These are the temperature sensors with a resistor that changes the resistive value simultaneously with temperature changes. The RTDs are used in a wide temperature range from -500C to 5000C for thin film and for the wire wound variety the range is from the +2000C to 8500C. The thin layer of platinum on a substrate is present on the thin film RTD element. A new pattern is created which provide the electrical circuit and it is trimmed to give a specific resistance.
Lead wires are attached and to protect the film & connections the assembly is coated. In comparison, wire-wound elements are either coils of wire packaged in a ceramic or glass tube, or they can be wound around a glass or ceramic material. RTDs, which have higher accuracy and repeatability, are slowly replacing thermocouples in industrial applications below 600 °C.
These sensors are used to measure the surface temperature and its range is from -70 to 10000C. They convert thermal energy sent from an object in a wavelength range of 0.7 to 20 um into an electrical signal that converts the signal for display in units of temperature after compensating for any ambient temperature.
Temperature Sensor IC
There are different types of temperature sensor ICs, which are available to simplify the broadest possible range of temperature monitoring challenges. There are two operations in the temperature range, the first operation is the temperature sensor can operate in normal condition with an IC temperature range of -550C to +1500VC. The second major difference is functionality.
The silicon temperature sensor is an integrated circuit, it consists of extensive signal processing circuitry contained in the same package as the sensors and for the temperature sensor IC the compensation circuit is not required. Some of these are analogue circuits with either voltage or current output. Others combine analogue-sensing circuits with voltage comparators to provide alert functions. Some other sensor ICs combine analogue sensing circuitry with digital input/output and control registers, making them an ideal solution for microprocessor-based systems.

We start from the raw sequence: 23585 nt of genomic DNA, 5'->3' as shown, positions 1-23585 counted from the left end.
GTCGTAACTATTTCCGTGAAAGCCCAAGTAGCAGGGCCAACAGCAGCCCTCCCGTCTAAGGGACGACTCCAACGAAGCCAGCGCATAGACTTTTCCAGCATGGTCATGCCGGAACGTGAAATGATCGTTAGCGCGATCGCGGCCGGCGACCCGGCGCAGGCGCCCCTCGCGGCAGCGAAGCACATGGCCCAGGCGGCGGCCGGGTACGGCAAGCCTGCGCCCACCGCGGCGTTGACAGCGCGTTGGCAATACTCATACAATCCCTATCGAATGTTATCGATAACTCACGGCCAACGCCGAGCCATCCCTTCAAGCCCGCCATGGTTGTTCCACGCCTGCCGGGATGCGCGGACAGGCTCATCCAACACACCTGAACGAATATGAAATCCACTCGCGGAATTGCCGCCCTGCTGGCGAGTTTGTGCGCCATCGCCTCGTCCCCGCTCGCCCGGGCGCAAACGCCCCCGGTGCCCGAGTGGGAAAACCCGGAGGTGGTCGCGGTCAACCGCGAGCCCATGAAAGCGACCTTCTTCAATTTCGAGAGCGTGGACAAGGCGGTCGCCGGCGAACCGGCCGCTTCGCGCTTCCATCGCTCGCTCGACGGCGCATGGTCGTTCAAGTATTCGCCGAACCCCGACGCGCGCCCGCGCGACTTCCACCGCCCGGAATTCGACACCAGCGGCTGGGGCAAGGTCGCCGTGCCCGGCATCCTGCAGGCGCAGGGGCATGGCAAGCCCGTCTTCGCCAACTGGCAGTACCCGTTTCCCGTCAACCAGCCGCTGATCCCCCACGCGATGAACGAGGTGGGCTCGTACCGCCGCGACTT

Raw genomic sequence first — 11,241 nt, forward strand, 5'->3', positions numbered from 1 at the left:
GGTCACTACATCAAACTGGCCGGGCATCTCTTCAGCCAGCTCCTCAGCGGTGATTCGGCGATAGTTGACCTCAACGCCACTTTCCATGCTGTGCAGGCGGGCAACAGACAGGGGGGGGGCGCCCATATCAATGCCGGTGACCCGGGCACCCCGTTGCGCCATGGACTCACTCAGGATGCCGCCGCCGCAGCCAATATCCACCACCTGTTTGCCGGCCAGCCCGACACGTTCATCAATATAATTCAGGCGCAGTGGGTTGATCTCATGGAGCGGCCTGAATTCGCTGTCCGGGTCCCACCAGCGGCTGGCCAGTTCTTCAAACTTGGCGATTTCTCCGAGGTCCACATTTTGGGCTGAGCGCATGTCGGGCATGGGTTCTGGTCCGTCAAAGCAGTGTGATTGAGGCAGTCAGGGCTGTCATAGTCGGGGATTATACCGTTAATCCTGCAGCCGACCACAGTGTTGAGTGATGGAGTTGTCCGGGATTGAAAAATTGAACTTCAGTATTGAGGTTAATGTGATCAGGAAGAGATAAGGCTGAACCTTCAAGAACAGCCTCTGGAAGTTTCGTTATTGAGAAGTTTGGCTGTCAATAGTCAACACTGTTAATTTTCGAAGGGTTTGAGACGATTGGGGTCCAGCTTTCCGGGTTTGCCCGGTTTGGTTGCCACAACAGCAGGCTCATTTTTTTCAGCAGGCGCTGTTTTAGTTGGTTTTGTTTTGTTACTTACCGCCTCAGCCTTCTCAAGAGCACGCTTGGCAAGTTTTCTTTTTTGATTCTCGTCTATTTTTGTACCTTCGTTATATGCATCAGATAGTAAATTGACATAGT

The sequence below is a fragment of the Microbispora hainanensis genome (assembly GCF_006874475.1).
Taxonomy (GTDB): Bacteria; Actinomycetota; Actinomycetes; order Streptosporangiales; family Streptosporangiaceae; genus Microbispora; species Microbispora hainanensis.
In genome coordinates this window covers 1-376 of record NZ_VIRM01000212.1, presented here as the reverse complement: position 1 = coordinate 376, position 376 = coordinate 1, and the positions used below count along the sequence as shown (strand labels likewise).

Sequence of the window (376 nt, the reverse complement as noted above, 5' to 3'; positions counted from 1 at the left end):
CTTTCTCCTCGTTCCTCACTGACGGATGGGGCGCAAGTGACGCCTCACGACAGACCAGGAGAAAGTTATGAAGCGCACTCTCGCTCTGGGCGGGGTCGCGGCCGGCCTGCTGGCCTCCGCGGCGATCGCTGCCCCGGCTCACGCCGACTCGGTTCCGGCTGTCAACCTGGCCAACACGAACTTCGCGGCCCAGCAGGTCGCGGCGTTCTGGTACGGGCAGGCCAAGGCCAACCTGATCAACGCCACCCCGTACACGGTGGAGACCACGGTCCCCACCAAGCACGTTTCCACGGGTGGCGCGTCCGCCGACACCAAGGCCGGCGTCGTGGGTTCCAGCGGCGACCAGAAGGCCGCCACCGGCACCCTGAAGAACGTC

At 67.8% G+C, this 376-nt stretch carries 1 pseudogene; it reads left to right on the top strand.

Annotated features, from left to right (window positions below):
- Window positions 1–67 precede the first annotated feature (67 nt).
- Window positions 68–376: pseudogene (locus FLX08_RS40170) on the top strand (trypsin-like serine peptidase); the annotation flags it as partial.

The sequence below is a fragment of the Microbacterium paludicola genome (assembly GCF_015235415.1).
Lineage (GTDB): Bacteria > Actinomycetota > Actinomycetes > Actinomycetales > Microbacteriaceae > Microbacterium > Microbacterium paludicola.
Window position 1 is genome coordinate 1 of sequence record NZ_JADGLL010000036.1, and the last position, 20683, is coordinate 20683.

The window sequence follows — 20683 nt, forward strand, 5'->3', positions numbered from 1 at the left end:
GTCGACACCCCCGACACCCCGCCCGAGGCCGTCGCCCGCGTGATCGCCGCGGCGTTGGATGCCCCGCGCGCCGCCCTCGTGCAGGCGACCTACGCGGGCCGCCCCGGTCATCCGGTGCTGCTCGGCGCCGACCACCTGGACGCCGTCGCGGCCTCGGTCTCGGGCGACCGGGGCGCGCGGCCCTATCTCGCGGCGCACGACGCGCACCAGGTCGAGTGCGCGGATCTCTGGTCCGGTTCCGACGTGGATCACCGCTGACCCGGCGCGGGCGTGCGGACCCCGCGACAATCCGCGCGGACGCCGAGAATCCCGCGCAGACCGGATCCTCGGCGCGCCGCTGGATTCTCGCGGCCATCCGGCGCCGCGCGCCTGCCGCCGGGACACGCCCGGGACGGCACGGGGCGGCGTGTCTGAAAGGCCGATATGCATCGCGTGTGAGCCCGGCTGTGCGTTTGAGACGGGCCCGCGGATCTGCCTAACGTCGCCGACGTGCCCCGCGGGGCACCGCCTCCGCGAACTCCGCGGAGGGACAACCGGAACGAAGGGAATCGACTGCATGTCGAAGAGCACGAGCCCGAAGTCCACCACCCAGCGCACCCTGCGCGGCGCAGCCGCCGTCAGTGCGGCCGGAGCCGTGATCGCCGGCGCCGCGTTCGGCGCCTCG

Generally, the digital output sensors contain a temperature sensor, analogue to digital converter, two wired digital interfaces and registers for controlling the operations of integrated circuits. The temperature sensors are measured continuously and they can read at any time.
If preferred the host processor, it can instruct the sensor to monitor the temperature and produce the output pin high or low, if the temperature exceeds to program limits. Lower threshold temperature can also be programmed and the host can be notified when the temperature has dropped below this threshold. Hence, the digital output sensor can be used for reliable temperature monitoring in microprocessor-based systems.
A simple example of the temperature sensor is an LM35, it is a precision integrated circuit temperature sensor. The output voltage is linearly proportional to the Celsius temperature and the range of this sensor is -550C to +1200C.
The power supply of the LM35 temperature sensor requires 5.5V and it consists of three terminals of a material which perform the operation according to the temperature to vary resistance. When the voltage increases, then the temperature also rises. We can see this operation by using a diode.
Temperature sensors directly connected to microprocessor input, therefore it has capable of direct and reliable communication with microprocessors. The sensor unit can communicate effectively with low-cost processors without the need of A/D converters. The features of LM35 temperature sensor are explained below.
Features of LM35 Temperature Sensor
- Calibrated directly in ˚ Celsius (Centigrade)
- Rated for full l −55˚ to +150˚C range
- Suitable for remote applications
- Low cost due to wafer-level trimming
- Operates from 4 to 30 volts
- Low self-heating,
- ±1/4˚C of typical nonlinearity
Applications of temperatures Sensor
- The temperature sensors are used in the military/Defence
- It can be used in the home automation systems like air conditioners, refrigerators, microwave Owens
- It can also use in the industries like warehouses, mushroom cultivation.
- The temperature sensors are used to measure the temperature of the boilers in thermal power plants
This title gives the information on how the temperature sensor does work and their applications. I hope by reading this article you have gained some basic information about the working of temperature sensors. If you have any queries about this article or about the electrical & electronic projects based on temperature sensors, please feel free to comment in the below section. Here is the question for you, what are the functions of different types of temperature sensors.